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Craft Brewers Are Struggling to Find Cans

With a booming craft beer industry that has led to increased demand for cans, now can manufacturers and breweries alike are feeling the crunch.
Photo via Flickr user Alan Levine

Walk down the fridge aisle of your local beer store, and real estate that used to house bottles is now home to something new—sixer (or four pack) after sixer of cans with brightly colored labels proclaiming bold beer names like "Defiance Brewing Co. Thrasher" or "Killer Whale Cream Ale." For a few years now, cans have been a preferred packaging method of craft brewers who find the can to be an affordable and effective way to get their product to the masses who aren't able to stop by the taproom.


But the growing craft beer industry has led to increased demand for cans, and now can manufacturers and breweries alike are feeling the crunch. Brewers are competing for cans, and the wait to secure cans is growing longer. Some brewers are finding themselves wondering when, or if, they are going to get their next batch of cans.

"This has proven to be a real challenge for members that have built their business model around getting these cans," Bart Watson, the chief economist at the craft beer trade group Brewers Association told The New York Times.

In the past, many small-scale brewers ordered their cans from Crown, a can manufacturer that would fill orders of just a few thousand cans. But with craft breweries popping up across the country, Crown found themselves unable to keep up. Crown had to raise their minimum order of cans to a half a truckload, about 100,000 cans, and they have announced they will require breweries to purchase the industry standard truckload containing somewhere between 155,000 and 200,000 cans.

That's a lot of cans, more than some breweries need or can afford.

Canned beer was once derided, the pedestrian container of choice for the very mass-produced swill that craft brewers railed against in their mission to create better brews. But the can has regained some standing over time as a cheap and worthy vessel, and craft brewers have bought canning machines, which run well under $50,000, and have been buying cans from wholesalers and canning up their product. Many have opted to go for 16-ounce cans sold as four packs, which distinguish their beers from the standard 12-ounce six packs of corporate breweries. Sixteen-ounce cans are particularly affected by the current can shortage.


"Cans are much more accepted on the market now," Paul Halayko, the co-owner and president of the Newburgh Brewing Company told The New York Times. "I think for a very long time, people thought that beer should be in a bottle."

Sociable Cider Werks in Minneapolis opened its doors in 2013 as a taproom making cider and beer. This year, Sociable began canning some of their best selling core products, their FreeWheeler Apple Graff and Spoke Wrench Stout Apple. Co-founder Jim Watkins says that, contrary to baby boomers' perceptions that that cans denote inferior products, cans are better containers for his ciders.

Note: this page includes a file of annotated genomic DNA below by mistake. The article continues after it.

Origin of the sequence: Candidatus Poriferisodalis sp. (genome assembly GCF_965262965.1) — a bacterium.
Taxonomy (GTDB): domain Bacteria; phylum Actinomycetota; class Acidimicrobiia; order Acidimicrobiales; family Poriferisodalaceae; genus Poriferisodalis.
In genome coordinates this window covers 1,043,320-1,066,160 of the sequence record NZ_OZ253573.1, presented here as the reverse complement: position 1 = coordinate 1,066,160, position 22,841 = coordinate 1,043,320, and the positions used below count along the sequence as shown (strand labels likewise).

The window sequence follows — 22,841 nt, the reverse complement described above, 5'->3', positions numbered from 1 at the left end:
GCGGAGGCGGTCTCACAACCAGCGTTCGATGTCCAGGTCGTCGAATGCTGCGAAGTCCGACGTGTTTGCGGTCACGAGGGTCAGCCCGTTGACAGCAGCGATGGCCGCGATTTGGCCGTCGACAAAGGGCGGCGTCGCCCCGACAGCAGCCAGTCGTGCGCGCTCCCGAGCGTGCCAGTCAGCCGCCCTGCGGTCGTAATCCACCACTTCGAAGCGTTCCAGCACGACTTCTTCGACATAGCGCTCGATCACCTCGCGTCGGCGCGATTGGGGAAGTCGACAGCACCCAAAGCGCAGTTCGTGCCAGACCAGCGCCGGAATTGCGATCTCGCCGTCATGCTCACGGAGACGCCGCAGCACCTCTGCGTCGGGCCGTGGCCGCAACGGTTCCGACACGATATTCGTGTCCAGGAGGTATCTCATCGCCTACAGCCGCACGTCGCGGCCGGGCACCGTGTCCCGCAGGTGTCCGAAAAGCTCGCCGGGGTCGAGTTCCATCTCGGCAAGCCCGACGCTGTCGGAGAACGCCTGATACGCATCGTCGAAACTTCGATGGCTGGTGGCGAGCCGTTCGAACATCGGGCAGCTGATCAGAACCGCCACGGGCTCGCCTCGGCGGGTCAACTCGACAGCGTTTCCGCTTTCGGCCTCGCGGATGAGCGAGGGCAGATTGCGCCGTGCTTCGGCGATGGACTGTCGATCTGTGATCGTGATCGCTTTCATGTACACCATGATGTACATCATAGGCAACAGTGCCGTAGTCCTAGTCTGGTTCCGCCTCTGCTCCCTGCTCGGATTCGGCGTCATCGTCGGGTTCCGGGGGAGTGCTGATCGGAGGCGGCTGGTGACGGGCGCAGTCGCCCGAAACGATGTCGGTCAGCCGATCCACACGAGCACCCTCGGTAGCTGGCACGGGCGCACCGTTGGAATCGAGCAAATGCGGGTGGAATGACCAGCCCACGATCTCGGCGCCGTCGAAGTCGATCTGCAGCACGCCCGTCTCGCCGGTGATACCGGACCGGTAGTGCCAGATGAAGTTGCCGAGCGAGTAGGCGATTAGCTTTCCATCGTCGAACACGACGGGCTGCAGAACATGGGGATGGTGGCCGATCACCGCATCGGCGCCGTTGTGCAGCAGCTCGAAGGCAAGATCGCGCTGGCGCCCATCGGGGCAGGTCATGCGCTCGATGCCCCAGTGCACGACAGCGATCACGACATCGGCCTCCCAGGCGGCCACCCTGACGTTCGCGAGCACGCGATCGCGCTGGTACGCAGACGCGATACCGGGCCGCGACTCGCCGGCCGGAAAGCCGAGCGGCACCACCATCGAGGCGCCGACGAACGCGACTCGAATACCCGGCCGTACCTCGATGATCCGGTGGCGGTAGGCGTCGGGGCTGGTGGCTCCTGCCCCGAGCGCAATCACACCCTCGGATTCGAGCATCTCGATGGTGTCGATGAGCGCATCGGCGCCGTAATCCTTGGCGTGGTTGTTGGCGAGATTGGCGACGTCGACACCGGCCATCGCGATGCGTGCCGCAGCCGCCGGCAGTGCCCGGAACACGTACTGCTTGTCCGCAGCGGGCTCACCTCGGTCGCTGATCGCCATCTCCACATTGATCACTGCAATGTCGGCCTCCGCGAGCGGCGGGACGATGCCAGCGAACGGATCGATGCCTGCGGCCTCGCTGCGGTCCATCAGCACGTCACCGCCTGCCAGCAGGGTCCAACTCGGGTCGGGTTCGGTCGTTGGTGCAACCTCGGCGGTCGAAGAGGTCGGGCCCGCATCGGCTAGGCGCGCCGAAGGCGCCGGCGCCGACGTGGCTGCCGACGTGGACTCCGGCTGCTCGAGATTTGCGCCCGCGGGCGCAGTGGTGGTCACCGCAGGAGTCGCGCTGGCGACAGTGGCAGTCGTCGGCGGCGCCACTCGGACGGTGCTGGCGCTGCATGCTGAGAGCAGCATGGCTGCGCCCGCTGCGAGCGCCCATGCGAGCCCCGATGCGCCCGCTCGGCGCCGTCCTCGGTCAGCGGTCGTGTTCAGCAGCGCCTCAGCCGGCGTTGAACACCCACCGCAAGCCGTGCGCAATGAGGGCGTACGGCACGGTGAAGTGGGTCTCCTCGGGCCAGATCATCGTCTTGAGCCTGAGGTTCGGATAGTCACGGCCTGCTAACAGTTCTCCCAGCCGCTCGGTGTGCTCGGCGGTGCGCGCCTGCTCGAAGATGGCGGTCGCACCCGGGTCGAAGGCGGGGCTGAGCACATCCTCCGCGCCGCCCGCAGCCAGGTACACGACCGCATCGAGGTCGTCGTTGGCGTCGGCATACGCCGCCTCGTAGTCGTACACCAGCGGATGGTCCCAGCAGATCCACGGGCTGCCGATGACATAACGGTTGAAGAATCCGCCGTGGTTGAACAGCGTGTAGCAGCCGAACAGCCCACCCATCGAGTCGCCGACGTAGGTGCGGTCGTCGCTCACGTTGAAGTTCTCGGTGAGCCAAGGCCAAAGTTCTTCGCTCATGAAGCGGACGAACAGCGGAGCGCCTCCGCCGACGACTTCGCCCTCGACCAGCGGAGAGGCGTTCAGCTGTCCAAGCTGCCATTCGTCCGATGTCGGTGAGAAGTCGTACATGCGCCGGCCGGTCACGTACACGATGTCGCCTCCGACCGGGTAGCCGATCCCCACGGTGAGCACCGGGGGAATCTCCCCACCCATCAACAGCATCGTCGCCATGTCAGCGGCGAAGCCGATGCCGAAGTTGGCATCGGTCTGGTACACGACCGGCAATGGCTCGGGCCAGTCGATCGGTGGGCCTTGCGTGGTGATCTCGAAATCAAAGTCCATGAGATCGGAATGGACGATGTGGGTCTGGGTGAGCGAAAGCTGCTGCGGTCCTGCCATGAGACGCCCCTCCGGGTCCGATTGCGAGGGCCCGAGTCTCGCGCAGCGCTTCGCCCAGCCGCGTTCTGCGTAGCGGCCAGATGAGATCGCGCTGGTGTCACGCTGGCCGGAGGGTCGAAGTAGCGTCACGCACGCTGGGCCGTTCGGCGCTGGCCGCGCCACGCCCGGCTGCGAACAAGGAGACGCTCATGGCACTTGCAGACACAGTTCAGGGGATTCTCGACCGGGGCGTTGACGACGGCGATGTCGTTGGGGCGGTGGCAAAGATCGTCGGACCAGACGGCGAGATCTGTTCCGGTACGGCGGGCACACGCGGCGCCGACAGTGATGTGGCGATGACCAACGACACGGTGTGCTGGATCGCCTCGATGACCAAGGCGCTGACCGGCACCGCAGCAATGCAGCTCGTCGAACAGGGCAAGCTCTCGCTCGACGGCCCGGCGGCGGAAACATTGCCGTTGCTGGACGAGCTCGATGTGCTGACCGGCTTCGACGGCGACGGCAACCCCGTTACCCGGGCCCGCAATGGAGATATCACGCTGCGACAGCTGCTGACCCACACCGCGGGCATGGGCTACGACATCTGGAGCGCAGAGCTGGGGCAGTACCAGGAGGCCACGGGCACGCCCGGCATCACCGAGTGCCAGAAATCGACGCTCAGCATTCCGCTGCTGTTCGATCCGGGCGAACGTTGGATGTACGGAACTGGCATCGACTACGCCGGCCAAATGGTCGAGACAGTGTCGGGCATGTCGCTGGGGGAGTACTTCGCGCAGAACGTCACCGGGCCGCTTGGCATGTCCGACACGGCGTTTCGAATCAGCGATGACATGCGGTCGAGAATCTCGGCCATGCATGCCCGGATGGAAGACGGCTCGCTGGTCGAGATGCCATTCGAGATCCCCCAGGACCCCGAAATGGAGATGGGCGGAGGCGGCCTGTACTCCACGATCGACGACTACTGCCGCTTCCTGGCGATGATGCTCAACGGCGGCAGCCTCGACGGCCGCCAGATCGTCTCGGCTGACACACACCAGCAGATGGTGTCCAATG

"They are like mini kegs that keep out oxygen and UV light, both of which are detrimental to product quality," Watkins tells MUNCHIES. "Couple that with the portability, recyclability, and the amount of space available for artwork and branding, and you've got a combination that aligns pretty nicely with craft beer and cider."

Watkins says the wait for 16-ounce cans has grown to about two months, whereas in the past he was able to secure cans in under six weeks. The New York Times spoke with some brewers who have had their wait go from under a month to three months. Whitewater Brewing Company in Ontario told The New York Times it had to lend cans to some can-less neighboring breweries that were unable to fulfill orders.

The can shortage reflects an industry in flux. Craft brewers have been growing at a double digit pace for some time and now account for 10 percent of the beer market in the US. Blue chip brewers like Anheuser-Busch and AB InBev are scrambling to buy up craft breweries. On the can side, Ball, another industry heavyweight, has announced it will buy its competitor Rexam in February, further worrying brewers who are unsure where they will get their cans.

The can shortage is particularly tricky to navigate for brewers who have relied on can manufacturers to print their labels for them on the can. Switching to a canner that requires a smaller minimum order than Crown can mean sacrificing a fee paid for printing plates, which one brewery said cost nearly $30,000. Crown, meanwhile, has told BrewBound that the small-batch printing demands are what are leading to delays on their end.

And while some brewers put sleeve-like or stick-on labels on cans in house, a shortage of 16-ounce cans is still a problem—they may not have labels designed for a smaller can. Similarly, at a certain scale, putting sleeves on cans isn't feasible for a brewery that is no longer truly small time but yet to crack into the big leagues. And any new label would have to be approved by federal and local liquor authorities, which takes valuable time.

Meanwhile, the Brewers Association just recently announced that there are now 4,000 craft breweries in the United States, just about a year after the 3,000 mark was breached. And we haven't even reached peak craft beer. It looks like the can conundrum (CANundrum?) will continue for some time.